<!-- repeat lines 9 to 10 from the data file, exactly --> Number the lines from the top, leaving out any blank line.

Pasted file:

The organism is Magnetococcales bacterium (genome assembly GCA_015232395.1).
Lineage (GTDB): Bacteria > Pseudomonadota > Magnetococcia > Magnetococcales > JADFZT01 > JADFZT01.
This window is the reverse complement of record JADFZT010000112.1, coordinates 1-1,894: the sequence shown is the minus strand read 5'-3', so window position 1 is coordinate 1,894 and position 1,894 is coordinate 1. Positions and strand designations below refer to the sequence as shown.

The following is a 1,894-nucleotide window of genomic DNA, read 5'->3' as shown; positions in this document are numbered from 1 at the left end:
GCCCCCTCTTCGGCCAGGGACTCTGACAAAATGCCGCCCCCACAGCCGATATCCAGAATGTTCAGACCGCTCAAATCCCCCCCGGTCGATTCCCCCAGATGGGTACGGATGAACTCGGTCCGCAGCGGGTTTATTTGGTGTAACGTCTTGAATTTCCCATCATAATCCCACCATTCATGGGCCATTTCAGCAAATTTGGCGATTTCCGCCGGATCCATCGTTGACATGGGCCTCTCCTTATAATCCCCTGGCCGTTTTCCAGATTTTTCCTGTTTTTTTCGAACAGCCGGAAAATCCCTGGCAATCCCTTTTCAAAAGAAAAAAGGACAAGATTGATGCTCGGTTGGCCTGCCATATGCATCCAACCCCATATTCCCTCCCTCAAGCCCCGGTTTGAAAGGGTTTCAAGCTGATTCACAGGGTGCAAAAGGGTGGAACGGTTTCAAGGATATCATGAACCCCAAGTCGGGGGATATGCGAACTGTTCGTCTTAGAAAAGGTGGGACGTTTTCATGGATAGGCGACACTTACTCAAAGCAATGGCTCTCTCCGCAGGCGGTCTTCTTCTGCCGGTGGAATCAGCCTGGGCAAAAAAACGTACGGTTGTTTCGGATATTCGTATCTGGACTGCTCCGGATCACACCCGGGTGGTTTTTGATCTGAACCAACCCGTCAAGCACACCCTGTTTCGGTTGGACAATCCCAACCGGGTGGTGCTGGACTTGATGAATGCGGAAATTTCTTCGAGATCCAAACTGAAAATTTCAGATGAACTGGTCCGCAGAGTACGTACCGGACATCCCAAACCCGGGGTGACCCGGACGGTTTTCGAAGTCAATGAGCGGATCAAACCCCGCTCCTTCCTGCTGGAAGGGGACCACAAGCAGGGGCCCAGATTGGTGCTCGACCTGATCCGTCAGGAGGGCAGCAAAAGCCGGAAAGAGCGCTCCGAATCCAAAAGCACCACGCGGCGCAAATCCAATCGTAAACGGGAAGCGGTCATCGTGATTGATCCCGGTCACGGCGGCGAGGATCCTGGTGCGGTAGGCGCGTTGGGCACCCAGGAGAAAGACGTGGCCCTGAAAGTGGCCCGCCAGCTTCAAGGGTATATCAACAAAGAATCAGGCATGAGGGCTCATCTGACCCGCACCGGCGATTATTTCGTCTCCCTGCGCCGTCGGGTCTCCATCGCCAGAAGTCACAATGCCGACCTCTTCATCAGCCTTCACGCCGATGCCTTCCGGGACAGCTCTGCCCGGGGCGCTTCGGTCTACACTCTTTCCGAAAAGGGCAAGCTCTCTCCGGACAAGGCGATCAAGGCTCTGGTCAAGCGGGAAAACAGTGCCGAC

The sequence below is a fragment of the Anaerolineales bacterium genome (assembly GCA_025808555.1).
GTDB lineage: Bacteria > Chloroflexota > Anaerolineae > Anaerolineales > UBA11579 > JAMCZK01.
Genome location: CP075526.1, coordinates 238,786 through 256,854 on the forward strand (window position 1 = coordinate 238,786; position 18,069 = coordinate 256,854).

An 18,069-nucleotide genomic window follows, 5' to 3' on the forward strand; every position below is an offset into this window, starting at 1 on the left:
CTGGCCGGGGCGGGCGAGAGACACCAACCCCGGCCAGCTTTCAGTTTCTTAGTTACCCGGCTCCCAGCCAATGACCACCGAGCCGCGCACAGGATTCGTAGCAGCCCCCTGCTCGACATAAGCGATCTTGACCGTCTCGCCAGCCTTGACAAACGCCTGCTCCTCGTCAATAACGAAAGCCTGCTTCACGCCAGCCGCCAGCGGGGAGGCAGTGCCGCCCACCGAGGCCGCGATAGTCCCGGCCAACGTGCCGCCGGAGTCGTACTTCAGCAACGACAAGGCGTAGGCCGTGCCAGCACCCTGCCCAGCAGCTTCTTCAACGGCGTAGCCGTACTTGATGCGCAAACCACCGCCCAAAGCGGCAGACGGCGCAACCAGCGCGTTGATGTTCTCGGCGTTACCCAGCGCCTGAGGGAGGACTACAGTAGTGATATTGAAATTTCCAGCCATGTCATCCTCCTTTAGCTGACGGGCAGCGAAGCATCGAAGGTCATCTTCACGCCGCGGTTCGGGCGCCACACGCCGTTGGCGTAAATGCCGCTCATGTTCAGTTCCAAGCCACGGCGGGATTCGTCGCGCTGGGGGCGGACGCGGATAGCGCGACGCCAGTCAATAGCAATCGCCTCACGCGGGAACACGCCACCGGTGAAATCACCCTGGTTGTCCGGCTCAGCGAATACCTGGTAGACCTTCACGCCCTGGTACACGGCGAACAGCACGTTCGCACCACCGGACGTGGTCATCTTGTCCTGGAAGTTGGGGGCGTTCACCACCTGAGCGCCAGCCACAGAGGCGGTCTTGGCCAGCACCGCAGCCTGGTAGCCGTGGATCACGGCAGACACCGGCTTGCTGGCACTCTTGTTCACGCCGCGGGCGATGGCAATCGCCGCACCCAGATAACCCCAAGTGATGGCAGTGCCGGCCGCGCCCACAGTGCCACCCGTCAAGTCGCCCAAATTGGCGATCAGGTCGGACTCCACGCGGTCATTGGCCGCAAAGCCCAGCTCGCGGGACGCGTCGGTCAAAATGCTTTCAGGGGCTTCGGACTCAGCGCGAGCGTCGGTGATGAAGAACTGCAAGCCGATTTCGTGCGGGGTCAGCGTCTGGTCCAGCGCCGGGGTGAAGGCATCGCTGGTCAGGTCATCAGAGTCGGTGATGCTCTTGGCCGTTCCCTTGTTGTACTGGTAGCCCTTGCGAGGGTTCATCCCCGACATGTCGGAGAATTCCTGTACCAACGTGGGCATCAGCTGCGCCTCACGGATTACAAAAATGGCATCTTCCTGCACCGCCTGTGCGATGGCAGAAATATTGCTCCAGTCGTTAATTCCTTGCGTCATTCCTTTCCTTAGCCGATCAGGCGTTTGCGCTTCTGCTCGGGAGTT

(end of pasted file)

An 18,069-nucleotide genomic window follows, 5' to 3' on the forward strand; every position below is an offset into this window, starting at 1 on the left:
CTGGCCGGGGCGGGCGAGAGACACCAACCCCGGCCAGCTTTCAGTTTCTTAGTTACCCGGCTCCCAGCCAATGACCACCGAGCCGCGCACAGGATTCGTAGCAGCCCCCTGCTCGACATAAGCGATCTTGACCGTCTCGCCAGCCTTGACAAACGCCTGCTCCTCGTCAATAACGAAAGCCTGCTTCACGCCAGCCGCCAGCGGGGAGGCAGTGCCGCCCACCGAGGCCGCGATAGTCCCGGCCAACGTGCCGCCGGAGTCGTACTTCAGCAACGACAAGGCGTAGGCCGTGCCAGCACCCTGCCCAGCAGCTTCTTCAACGGCGTAGCCGTACTTGATGCGCAAACCACCGCCCAAAGCGGCAGACGGCGCAACCAGCGCGTTGATGTTCTCGGCGTTACCCAGCGCCTGAGGGAGGACTACAGTAGTGATATTGAAATTTCCAGCCATGTCATCCTCCTTTAGCTGACGGGCAGCGAAGCATCGAAGGTCATCTTCACGCCGCGGTTCGGGCGCCACACGCCGTTGGCGTAAATGCCGCTCATGTTCAGTTCCAAGCCACGGCGGGATTCGTCGCGCTGGGGGCGGACGCGGATAGCGCGACGCCAGTCAATAGCAATCGCCTCACGCGGGAACACGCCACCGGTGAAATCACCCTGGTTGTCCGGCTCAGCGAATACCTGGTAGACCTTCACGCCCTGGTACACGGCGAACAGCACGTTCGCACCACCGGACGTGGTCATCTTGTCCTGGAAGTTGGGGGCGTTCACCACCTGAGCGCCAGCCACAGAGGCGGTCTTGGCCAGCACCGCAGCCTGGTAGCCGTGGATCACGGCAGACACCGGCTTGCTGGCACTCTTGTTCACGCCGCGGGCGATGGCAATCGCCGCACCCAGATAACCCCAAGTGATGGCAGTGCCGGCCGCGCCCACAGTGCCACCCGTCAAGTCGCCCAAATTGGCGATCAGGTCGGACTCCACGCGGTCATTGGCCGCAAAGCCCAGCTCGCGGGACGCGTCGGTCAAAATGCTTTCAGGGGCTTCGGACTCAGCGCGAGCGTCGGTGATGAAGAACTGCAAGCCGATTTCGTGCGGGGTCAGCGTCTGGTCCAGCGCCGGGGTGAAGGCATCGCTGGTCAGGTCATCAGAGTCGGTGATGCTCTTGGCCGTTCCCTTGTTGTACTGGTAGCCCTTGCGAGGGTTCATCCCCGACATGTCGGAGAATTCCTGTACCAACGTGGGCATCAGCTGCGCCTCACGGATTACAAAAATGGCATCTTCCTGCACCGCCTGTGCGATGGCAGAAATATTGCTCCAGTCGTTAATTCCTTGCGTCATTCCTTTCCTTAGCCGATCAGGCGTTTGCGCTTCTGCTCGGGAGTT